However, Andy conflates simplicity and a more ambiguous concept; namely, reduction (or butchery). Websites, like organisms, can be complex entitites. He cites Amazon as an example of a poorly organised site that would nonetheless suffer if the features and options it offers its visitors were reduced (or, as he puts it, the urge to simply “Simplify!” was followed.)

Obviously, brutal reduction can cause significant harm (not just to van Gogh’s head), but there are certainly cases where a site would benefit from a healthy dose of butchery (my employer’s site, for example). The genius in website design is maintaining a balance between functionality and ease of use, which is a not particularly inspiring conclusion. If we were feeling more confident we could perhaps speak up for simplicity by stating that designers should aim for a simple interface, which may well require a complex solution.

Bringing it all together

I feel Andy’s article becomes somewhat confused when using terms such as “simplify” and “complex” in the correct context. Let’s try to draw all these ideas together and apply them to the process of designing websites.

The article started with a discussion of a statement that claimed humans attempt to simplify visual information. We agreed that this is perhaps wrong; rather, humans try to interpret visual information in order to make it familiar. The designer’s responsibility is to therefore make sure the information s/he presents is comprehensible, perhaps masterable in some sense. Simplicity may or may not aid in this.

The organisations (or individuals) behind websites and website users have needs that may be difficult to reduce. Therefore, simple reduction is not always a desirable course of action. The designer’s task here is to serve the many needs of the website’s owner and users while maintaining a comprehensible interface. The designer’s solution may involve reduction, it may well be complex, balancing conflicting functions and the needs of user and owner. Whether this interface should be simple is still up for discussion. It should certainly be easy to use.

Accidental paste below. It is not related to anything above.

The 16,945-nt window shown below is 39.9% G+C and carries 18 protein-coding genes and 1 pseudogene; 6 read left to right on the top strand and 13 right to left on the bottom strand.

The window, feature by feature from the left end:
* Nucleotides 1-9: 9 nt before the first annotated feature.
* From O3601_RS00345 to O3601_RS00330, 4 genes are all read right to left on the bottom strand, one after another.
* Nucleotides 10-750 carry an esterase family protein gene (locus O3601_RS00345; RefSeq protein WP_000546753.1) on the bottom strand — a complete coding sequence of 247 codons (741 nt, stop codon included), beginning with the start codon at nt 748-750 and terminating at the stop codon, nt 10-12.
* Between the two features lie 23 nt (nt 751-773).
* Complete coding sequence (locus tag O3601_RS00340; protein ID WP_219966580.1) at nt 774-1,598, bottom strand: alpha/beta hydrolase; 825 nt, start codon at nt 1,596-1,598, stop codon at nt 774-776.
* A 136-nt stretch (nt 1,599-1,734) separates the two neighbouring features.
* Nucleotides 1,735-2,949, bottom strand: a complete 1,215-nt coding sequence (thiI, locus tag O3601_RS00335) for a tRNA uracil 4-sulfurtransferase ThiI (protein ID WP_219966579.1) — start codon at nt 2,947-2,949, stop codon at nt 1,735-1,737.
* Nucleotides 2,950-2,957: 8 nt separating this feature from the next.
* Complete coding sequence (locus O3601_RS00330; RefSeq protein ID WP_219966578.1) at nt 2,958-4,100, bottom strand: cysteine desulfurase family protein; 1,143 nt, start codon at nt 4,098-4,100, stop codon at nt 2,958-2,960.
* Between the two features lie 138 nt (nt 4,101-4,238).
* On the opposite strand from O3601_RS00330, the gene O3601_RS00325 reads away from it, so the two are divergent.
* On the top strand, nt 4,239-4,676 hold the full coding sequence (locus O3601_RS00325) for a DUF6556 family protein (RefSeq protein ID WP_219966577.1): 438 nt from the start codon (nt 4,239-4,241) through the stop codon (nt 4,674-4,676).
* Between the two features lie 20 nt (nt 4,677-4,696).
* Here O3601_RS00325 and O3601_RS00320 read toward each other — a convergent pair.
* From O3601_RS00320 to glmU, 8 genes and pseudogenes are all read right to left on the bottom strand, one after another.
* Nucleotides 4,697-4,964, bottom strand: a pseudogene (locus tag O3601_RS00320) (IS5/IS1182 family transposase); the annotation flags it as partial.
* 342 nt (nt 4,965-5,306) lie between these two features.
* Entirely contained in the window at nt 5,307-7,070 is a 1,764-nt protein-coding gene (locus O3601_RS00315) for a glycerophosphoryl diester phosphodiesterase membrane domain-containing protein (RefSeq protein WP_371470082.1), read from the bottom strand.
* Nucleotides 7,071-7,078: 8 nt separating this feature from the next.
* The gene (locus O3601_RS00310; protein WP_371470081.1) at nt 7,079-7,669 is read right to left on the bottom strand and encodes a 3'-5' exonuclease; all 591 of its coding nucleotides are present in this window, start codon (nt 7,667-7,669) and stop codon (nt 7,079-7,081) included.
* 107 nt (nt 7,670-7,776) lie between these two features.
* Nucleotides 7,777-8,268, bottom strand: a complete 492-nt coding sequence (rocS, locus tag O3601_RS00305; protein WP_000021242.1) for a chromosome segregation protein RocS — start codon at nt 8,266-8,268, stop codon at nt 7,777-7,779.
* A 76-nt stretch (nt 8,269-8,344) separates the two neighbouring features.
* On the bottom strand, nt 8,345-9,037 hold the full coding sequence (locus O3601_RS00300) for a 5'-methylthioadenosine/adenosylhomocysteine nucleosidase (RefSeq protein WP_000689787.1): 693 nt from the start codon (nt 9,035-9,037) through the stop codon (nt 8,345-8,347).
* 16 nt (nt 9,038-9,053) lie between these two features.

We also need to consider whether the information and functionality of the site is aesthetically pleasing, or whether this even needs to be taken into account (or the relationship between beauty and usability). So while our interface should be easy to use, it should also perhaps be visually complex in the way it is decorated.

In conclusion

Andy’s article is a thought-provoking, challenging series of questions for those designers who bandy around terms such as “simple” and “minimal”; it forces us to reconsider our approach to design. It certainly made me rethink many of the posts I’ve written on this blog, and the way in which I create websites. There are also holes in my article: the terms “interface” and “presentation” could do with some clarification, for example. I’d love to hear where you place simplicity within the concepts of design.